Rana Ayyub: “Misinformation threatens to be the new ‘true information'”

Why should people attend the Nobel Prize Summit Truth, Trust and Hope this May? Indian investigative journalist, Rana Ayyub, who will be joining us for the summit, warns why it is a now or never moment.

Why has misinformation and disinformation become such a problem at this moment in time? 

“Misinformation and disinformation have become the driving force behind the rise of demagogues, strongmen and fascists. From India to the United States, Russia to the Philippines, fake news, propaganda, and morphed images are being used to discredit critics, dissenters, human rights activists and the opposition.

And, I must say, it has been extremely successful in that regard. As a journalist from India, who has been at the receiving end of the worst kind of fake news about me, my family, and my work, where the top search for a Google search related to me will most likely throw up results from a propaganda website, disinformation has blurred the line between truth and fiction. Demagogues and dictators have learned from each other that a lie, when repeated a thousand times, becomes the new reality.

Rana Ayyub
Courtesy of Rana Ayyub

Twitter trends, TikTok videos, Instagram reels, Facebook posts, and WhatsApp forwards might have democratised the spaces of communication, but they have also become the most potent platforms to disseminate fake news. As technology continues to advance, the war against misinformation and fake news ironically gets tougher for the world.

Misinformation threatens to be the new ‘true information’ as it aids and enables the most anti-democratic values.” 

Why should people attend the Nobel Prize Summit Truth, Trust and Hope this May? 

“It has never been more important in the history of humankind for the world to acknowledge that we are facing a problem that has the potential to change the world order for the worse. Fake news takes lives, disinformation is fuelling wars, pogroms and aiding genocidal tendencies in some of the most robust democracies.

Never has it been more urgent for the world to hear stories that have been destroyed by propaganda. Those attending Truth, Trust, and Hope this May need to be prepared to deal with some uncomfortable truths.

They need to hear unpopular opinions if they indeed do care about human rights, civil liberties, and an idea we cherish, an idea we call democracy.”

How has misinformation and disinformation affected your work as a journalist? 

“As I said in my previous answer, if you look me up on a search engine, the top results might be articles from propaganda websites. I have been at the receiving end of disinformation from both state and non-state actors whose agenda is to discredit me and by extension my journalism that exposes their fascist tendencies.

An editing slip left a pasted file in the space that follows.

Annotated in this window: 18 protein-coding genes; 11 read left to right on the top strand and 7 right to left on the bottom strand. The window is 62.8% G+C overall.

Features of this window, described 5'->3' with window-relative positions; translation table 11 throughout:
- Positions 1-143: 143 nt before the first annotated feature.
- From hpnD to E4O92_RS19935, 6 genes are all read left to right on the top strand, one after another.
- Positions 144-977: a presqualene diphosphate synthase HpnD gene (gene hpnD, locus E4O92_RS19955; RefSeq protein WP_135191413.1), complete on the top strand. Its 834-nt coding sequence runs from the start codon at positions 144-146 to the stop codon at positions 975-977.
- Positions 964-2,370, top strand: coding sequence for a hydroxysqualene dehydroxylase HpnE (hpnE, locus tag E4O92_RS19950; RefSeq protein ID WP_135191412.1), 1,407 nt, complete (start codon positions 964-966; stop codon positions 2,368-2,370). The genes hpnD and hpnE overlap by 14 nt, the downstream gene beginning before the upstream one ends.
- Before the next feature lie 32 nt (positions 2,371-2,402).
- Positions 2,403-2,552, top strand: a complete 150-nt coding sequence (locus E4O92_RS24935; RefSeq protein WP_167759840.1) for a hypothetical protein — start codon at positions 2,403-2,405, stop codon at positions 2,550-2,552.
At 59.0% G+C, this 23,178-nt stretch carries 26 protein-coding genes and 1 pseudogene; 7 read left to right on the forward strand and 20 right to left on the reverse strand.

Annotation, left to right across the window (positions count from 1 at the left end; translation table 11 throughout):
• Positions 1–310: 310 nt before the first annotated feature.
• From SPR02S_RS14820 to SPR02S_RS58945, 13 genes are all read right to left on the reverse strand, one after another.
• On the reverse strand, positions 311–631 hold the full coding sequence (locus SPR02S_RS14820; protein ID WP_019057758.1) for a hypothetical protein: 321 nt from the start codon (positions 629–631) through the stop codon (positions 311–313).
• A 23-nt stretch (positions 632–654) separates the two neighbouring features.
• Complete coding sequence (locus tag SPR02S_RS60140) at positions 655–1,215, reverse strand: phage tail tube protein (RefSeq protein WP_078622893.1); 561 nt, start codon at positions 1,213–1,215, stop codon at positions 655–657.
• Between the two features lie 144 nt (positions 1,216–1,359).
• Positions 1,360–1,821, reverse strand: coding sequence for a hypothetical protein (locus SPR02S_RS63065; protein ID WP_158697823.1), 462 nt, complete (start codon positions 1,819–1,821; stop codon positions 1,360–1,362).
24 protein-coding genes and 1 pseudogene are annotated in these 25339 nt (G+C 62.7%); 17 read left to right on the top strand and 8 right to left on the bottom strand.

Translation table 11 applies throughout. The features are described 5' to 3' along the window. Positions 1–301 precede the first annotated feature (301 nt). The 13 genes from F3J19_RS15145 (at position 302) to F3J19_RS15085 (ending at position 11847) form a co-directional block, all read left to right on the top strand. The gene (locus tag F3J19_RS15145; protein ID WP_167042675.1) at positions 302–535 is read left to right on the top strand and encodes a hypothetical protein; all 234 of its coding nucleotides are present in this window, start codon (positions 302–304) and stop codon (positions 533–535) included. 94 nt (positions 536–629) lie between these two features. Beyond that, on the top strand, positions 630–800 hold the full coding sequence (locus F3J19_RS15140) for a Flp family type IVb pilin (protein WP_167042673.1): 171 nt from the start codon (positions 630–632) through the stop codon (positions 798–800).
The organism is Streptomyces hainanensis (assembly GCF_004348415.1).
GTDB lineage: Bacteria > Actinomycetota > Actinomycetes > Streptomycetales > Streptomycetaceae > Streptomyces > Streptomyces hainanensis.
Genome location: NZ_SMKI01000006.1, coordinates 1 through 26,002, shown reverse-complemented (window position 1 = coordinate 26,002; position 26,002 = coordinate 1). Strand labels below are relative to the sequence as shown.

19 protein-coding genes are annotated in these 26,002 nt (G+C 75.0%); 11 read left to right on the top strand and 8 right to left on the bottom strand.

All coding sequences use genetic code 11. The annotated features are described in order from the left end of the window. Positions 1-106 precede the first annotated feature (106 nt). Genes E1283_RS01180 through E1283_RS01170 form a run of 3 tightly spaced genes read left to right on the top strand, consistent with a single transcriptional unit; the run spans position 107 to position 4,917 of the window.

My image has been morphed in a porn video and circulated all over the internet, including the fan pages of the ruling government leaders. Spokespersons of the ruling government in India have spread the vilest fake news and misinformation about me and my family members. As a woman, as a Muslim woman, a critic, I have seen the worst of social media trends and disinformation. An ICFJ study recently revealed that I am attacked online every 19 seconds.

The fake news about the multiple cases filed against me by the government because of my journalism threatens to erase my truth and reality.

That is why I speak, I speak not just for the truth, but for the marginalised, the minorities in India who have been demonised and vilified by disinformation.” 

What can journalists and media owners do to help restore trust in news information sites? 

“If I speak of the Indian context, some of India’s leading news channels have carried disinformation with impunity. During the first and second wave of Covid 19 in India, when the country was ravaged by the virus, news channels in the country ran a propaganda called ‘Covid-Jihad.’ That Muslims in India were spreading Covid as a form of Jihad, that they were spitting on nurses.

This was the headline on leading Indian news channels, and despite being fact-checked, none of them apologised. Various fact checking websites in India are trying their best to bust fake news but in a country where disinformation becomes the reality on WhatsApp forwards, fact checked truth has few takers. By the time a fact checking website busts a fake narrative, news channels in the country would have already made it a reality.

The only way media owners can restore trust in news information sites is by reporting facts as they are and not agendas as fed by the governments of the day.”

With recent developments in digital platforms (such as changes in rules of Twitter) and the rise of AI (such as Chat GPT) in generating information for web, what is the future of the role of technologies in journalism?  

“Whether we like it or not, platforms like Twitter democratised the space for unpopular news and independent journalism. Many journalists in the world who have been silenced by their respective publications and governments found Twitter as a platform to inform and bring a change in public opinion.

But with the drastic change in Twitter policies, often prostrating to the diktats of powerful governments, for example Twitter removed tweets that posted the BBC documentary critical of Indian Prime Minister Narendra Modi. But at the same time, rape, death threats, fake news continued to trend.

The future ahead does not look very promising.”

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Interview published May 2023

To cite this section
MLA style: Rana Ayyub: “Misinformation threatens to be the new ‘true information'”. NobelPrize.org. Nobel Prize Outreach AB 2023. Thu. 30 Nov 2023. <https://www.nobelprize.org/rana-ayyub-misinformation-threatens-to-be-the-new-true-information/>

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